Workshopping policies to promote carbon management technologies

By Sarah McCalla, J.D. Candidate, Faculty of Law, University of British Columbia

On July 12-13, CMC researchers gathered to discuss carbon management technologies, and the international trade law and international investment law aspects that might impact policies on carbon management technology.

If a carbon dependent world is to successfully manage its greenhouse gas emissions, policy and law will be of central importance to the development of carbon management technologies.  Carbon management policies, such as carbon pricing, subsidies and regulatory standards, may be necessary to promote the development of sustainable carbon management technologies, such as carbon capture and storage and alternatives to gas flaring and venting. The aim of the workshop, chaired by CMC researcher, UBC Professor, and Florida State University Professor Shi-Ling Hsu was to add legal and economic input into the policy discussion surrounding carbon management policy.

International trade law is often perceived as a barrier to measures promoting environmental goals. George Washington University Associate Professor Steve Charnovitz noted that this is not necessarily the case. Well-considered policy focused on an environmental objective can be crafted to survive trade-based legal challenges. CMC researcher and University of Calgary Professor Nigel Bankes added that international investment law, also commonly perceived as being hostile to environmental measures, can also be used to promote investment in new carbon management technologies.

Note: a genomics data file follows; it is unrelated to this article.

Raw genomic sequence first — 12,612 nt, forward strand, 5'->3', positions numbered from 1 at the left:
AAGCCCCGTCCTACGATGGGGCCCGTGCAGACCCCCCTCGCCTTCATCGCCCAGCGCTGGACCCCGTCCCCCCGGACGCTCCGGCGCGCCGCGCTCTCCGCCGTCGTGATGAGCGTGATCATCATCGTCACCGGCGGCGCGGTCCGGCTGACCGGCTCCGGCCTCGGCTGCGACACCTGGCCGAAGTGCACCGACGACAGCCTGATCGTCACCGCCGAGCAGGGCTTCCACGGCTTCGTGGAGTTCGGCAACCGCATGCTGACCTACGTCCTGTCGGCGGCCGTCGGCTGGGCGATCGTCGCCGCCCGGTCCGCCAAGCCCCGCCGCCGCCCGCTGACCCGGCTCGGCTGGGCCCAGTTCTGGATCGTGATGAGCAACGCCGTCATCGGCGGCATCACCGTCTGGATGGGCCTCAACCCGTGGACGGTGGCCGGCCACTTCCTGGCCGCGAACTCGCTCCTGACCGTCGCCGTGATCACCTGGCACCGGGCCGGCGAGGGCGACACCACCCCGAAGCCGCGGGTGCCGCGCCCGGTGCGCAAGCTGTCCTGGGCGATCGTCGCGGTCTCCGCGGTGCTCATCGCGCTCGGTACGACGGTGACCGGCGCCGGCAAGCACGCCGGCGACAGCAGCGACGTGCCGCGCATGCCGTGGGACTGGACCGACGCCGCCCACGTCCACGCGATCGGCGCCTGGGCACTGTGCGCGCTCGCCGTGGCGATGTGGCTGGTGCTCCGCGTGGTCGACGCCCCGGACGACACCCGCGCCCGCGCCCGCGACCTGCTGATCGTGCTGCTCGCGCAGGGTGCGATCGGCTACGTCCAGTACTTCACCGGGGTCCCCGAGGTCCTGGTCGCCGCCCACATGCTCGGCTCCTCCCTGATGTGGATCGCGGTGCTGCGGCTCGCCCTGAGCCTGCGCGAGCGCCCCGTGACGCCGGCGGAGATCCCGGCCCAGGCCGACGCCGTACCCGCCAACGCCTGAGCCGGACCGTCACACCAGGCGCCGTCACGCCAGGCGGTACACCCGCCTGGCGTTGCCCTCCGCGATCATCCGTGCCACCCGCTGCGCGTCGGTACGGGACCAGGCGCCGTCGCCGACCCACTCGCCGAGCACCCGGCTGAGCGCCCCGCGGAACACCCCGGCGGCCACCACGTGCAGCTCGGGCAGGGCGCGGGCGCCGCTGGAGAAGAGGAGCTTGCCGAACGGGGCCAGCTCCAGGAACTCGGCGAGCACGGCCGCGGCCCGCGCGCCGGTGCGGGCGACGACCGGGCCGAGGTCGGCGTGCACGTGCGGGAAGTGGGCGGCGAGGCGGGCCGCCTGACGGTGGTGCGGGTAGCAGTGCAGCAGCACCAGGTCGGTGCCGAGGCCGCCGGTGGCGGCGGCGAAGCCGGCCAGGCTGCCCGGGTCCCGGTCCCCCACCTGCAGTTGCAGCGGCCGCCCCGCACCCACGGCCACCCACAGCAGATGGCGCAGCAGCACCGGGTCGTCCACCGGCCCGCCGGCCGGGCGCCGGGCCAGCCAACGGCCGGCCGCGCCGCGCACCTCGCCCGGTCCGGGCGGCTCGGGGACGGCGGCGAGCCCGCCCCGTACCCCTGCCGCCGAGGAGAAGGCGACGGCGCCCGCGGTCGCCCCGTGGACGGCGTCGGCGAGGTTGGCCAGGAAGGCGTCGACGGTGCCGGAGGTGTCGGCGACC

Over the two-day workshop, carbon management policies were discussed and evaluated with an eye to those that will make the most of opportunities provided by international trade and investment law. University of Calgary Assistant Professor Elizabeth Whitsitt discussed the impact of international trade and investment law on subsidies promoting carbon capture and storage development. University of Calgary Law alumnus Matthew Ducharme evaluated the feasibility of a Canadian regulatory standard similar to the European Fuel Quality Directive in order to promote alternatives to gas flaring and venting. Aberdeen University Professor Anatole Boute, an advisor to the Russia Renewable Energy Program of the International Finance Corporation, supplemented international investment discussions with EU case studies based on his work in Europe and Russia. And University of Ottawa Assistant Professor Nic Rivers contributed his modeling experience to the group’s discussion of the inevitable intersections between environmental and economic policy.

Policy options, which are both legally viable and technologically relevant, will be discussed in an upcoming collaborative paper.

NOTE: Workshop organizers prepared a white paper for the workshop: White paper: An International Trade and Investment Framework